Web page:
Adam Lambert, Prince of Wails
At last the moment so many of us have waited for is upon us: the eve of the world tour of Queen + Adam Lambert. Last night we were glued to the live stream from the iHeart Theater in Los Angeles, where our Idols test-drove an abbreviated version of their tour set.
What a heart-stopping thrill to watch Adam strut onto that stage, into the waving, open arms of the fans who had packed the theater. He got the crowd clapping and stomping with “We Will Rock You” and “Another One Bites the Dust,” even getting into some riffing and call and response (he could have gone crazier with this, but didn’t). Then the band swung into “Crazy Little Thing Called Love” where Adam could and did channel his inner Elvis.
Having thoroughly warmed up the crowd, Adam then introduce the next song, “Love Kills,” described by Lyndsey Parker as “Freddie Mercury’s first song recorded as a solo artist, and was featured on electronic music legend Giorgio Moroder’s soundtrack for the 1984 rerelease of Fritz Lang’s classic 1927 silent film, Metropolis.” The band had never performed it before, and Adam debuted its live incarnation as an operatic ballad. This was the Adam we fans love so much – the high-wire artist who dares to tackle the most sacred peaks, transforming a death-defying stunt into something transcendent, effortless, perfect.
It’s worth watching again, and again:
Since the purpose of previews like this is to gauge the audience response and fine-tune the on-stage chemistry, I hope y’all won’t lob too many rotten tomatoes at what I need to say next.
Perhaps it wasn’t the best programming decision to follow the sublime, time-stopping climax of “Love Kills” with a romping, ridiculous song like “Fat Bottomed Girls,” but this difficult segue precipitated a rare, cringe-worthy moment with that “fat-assed bitches” line. It felt so forced and tone-deaf with regard to the affection and desire straight men (and gay Freddie) genuinely feel for amply endowed women, which Adam then compounded with his “PC” joke. It felt as though the oxygen got sucked out of the room at that moment. I fervently hopes he expunges this nonsense from his tour patter and just gives a heartfelt shout out to the fans. (“This is for all you gorgeous, lusty ladies” will do quite nicely, thank you.)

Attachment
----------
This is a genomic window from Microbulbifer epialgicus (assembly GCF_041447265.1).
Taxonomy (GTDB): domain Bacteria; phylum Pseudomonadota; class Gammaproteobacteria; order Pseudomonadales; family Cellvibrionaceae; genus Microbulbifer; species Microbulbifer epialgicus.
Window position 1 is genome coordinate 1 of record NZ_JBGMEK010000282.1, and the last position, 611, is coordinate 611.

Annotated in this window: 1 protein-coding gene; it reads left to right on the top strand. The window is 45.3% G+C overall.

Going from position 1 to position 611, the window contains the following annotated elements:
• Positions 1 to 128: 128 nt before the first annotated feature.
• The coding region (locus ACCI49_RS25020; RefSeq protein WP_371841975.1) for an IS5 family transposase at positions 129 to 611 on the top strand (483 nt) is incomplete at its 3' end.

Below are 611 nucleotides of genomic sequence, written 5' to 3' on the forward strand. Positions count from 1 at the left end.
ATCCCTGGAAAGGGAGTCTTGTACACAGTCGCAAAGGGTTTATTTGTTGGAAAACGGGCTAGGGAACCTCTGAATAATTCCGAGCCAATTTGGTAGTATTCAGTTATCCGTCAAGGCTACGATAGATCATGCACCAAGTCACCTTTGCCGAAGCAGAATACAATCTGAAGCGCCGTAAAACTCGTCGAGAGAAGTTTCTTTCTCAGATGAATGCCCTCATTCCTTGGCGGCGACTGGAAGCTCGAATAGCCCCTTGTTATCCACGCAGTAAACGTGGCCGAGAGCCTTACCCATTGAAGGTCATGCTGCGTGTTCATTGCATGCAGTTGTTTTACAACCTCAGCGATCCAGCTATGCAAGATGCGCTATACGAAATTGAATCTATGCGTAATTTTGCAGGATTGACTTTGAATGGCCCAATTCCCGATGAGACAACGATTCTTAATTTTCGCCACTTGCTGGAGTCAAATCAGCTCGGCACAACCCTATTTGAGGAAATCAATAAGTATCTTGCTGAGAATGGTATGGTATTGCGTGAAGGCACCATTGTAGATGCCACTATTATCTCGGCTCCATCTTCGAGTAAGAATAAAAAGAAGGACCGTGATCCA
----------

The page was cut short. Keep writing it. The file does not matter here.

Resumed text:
From here on out, it felt as though Adam’s performance faltered and became…tentative. The body language, the glances between Roger and Adam, Brian and Adam, hinted at a fairly high state of anxiety. I became acutely aware that the show hadn’t quite jelled. The focus fell on getting the notes right rather than cutting loose. That’s understandable this early in the game, and I trust it will dissipate as the band and Adam find their groove. (Granted, as Roger said, this is all live, no click tracks, and that element of danger in a live performance is also one of its thrills.)
But even making allowances for that uncomfortable gaffe, what really hit me last night was how often Adam directed his attention towards Brian or Roger on the stage, rather than towards the audience. Granted, eye-contact is needed for tight, live ensemble playing. But there was something beyond that. It was as though Adam felt he didn’t have the right to engage the fans directly. As though Adam felt he didn’t have permission to flirt with the audience, an audience that is in perpetual mourning for Freddie Mercury; as though to do so would be to seduce these fans into betraying Freddie.
All of this came across to me as Adam hoping to win the approval of the fans by demonstrating his reverence for the surviving band members. I’m not sure he still needs to do this. In his words and deeds, he has already declared his intention to pay tribute rather than to imitate the inimitable.
What I would love to see him do now — now that he has fully earned the trust and support not only of Brian and Rodger, but also of hundreds of thousands of fans who snapped up tickets — is to seize onto these songs and own them just the way he did with the iconic songs he performed on American Idol. What was so extraordinary then was how he completely inhabited each song and used every inch of his being to channel the emotion directly into the limbic system of the listener. He resurrected the songs from the dead, our latter-day Orpheus, and that is what he can now do with Queen’s music. That would be the ultimate tribute, to make the most die-hard fan forget that Freddie is gone, and by bringing this music fully to life, resurrect Freddie’s spirit.
And in so doing, Adam will graduate from rock prince-in-waiting to becoming its once and future king.